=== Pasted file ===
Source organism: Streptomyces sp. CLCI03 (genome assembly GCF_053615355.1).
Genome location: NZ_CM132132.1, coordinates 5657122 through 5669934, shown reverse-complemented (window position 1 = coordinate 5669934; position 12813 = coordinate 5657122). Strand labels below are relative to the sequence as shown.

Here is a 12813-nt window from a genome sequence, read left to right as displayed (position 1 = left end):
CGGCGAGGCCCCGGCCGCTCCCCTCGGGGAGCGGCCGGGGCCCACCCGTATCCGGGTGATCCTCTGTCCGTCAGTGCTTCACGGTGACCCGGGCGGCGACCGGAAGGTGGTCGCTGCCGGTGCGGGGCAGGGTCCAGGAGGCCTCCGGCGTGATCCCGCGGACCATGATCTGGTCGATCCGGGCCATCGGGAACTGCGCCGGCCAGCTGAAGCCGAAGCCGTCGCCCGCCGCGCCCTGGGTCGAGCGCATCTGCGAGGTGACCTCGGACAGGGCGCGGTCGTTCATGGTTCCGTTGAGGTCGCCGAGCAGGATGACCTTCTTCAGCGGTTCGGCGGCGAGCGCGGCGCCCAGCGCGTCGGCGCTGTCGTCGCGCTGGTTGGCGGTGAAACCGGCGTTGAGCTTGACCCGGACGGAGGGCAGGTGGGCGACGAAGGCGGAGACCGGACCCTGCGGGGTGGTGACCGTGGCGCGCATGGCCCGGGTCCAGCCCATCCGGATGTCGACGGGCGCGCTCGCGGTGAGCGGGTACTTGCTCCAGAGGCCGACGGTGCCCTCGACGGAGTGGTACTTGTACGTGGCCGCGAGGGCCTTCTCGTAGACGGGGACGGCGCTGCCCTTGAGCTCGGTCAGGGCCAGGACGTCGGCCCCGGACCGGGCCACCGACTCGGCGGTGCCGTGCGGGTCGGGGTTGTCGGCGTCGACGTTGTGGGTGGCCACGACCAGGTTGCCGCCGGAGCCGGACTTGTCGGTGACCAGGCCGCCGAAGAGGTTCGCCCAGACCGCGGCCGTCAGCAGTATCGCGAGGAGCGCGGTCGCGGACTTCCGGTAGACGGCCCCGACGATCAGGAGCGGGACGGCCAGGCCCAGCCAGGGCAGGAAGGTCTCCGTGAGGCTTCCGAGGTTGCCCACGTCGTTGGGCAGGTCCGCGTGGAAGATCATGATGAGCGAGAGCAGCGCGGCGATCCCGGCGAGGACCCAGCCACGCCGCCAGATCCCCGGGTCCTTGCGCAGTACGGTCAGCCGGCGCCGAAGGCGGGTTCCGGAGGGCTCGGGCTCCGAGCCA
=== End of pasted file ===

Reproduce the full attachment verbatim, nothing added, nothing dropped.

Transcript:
Source organism: Streptomyces sp. CLCI03 (genome assembly GCF_053615355.1).
Genome location: NZ_CM132132.1, coordinates 5657122 through 5669934, shown reverse-complemented (window position 1 = coordinate 5669934; position 12813 = coordinate 5657122). Strand labels below are relative to the sequence as shown.

Here is a 12813-nt window from a genome sequence, read left to right as displayed (position 1 = left end):
CGGCGAGGCCCCGGCCGCTCCCCTCGGGGAGCGGCCGGGGCCCACCCGTATCCGGGTGATCCTCTGTCCGTCAGTGCTTCACGGTGACCCGGGCGGCGACCGGAAGGTGGTCGCTGCCGGTGCGGGGCAGGGTCCAGGAGGCCTCCGGCGTGATCCCGCGGACCATGATCTGGTCGATCCGGGCCATCGGGAACTGCGCCGGCCAGCTGAAGCCGAAGCCGTCGCCCGCCGCGCCCTGGGTCGAGCGCATCTGCGAGGTGACCTCGGACAGGGCGCGGTCGTTCATGGTTCCGTTGAGGTCGCCGAGCAGGATGACCTTCTTCAGCGGTTCGGCGGCGAGCGCGGCGCCCAGCGCGTCGGCGCTGTCGTCGCGCTGGTTGGCGGTGAAACCGGCGTTGAGCTTGACCCGGACGGAGGGCAGGTGGGCGACGAAGGCGGAGACCGGACCCTGCGGGGTGGTGACCGTGGCGCGCATGGCCCGGGTCCAGCCCATCCGGATGTCGACGGGCGCGCTCGCGGTGAGCGGGTACTTGCTCCAGAGGCCGACGGTGCCCTCGACGGAGTGGTACTTGTACGTGGCCGCGAGGGCCTTCTCGTAGACGGGGACGGCGCTGCCCTTGAGCTCGGTCAGGGCCAGGACGTCGGCCCCGGACCGGGCCACCGACTCGGCGGTGCCGTGCGGGTCGGGGTTGTCGGCGTCGACGTTGTGGGTGGCCACGACCAGGTTGCCGCCGGAGCCGGACTTGTCGGTGACCAGGCCGCCGAAGAGGTTCGCCCAGACCGCGGCCGTCAGCAGTATCGCGAGGAGCGCGGTCGCGGACTTCCGGTAGACGGCCCCGACGATCAGGAGCGGGACGGCCAGGCCCAGCCAGGGCAGGAAGGTCTCCGTGAGGCTTCCGAGGTTGCCCACGTCGTTGGGCAGGTCCGCGTGGAAGATCATGATGAGCGAGAGCAGCGCGGCGATCCCGGCGAGGACCCAGCCACGCCGCCAGATCCCCGGGTCCTTGCGCAGTACGGTCAGCCGGCGCCGAAGGCGGGTTCCGGAGGGCTCGGGCTCCGAGCCA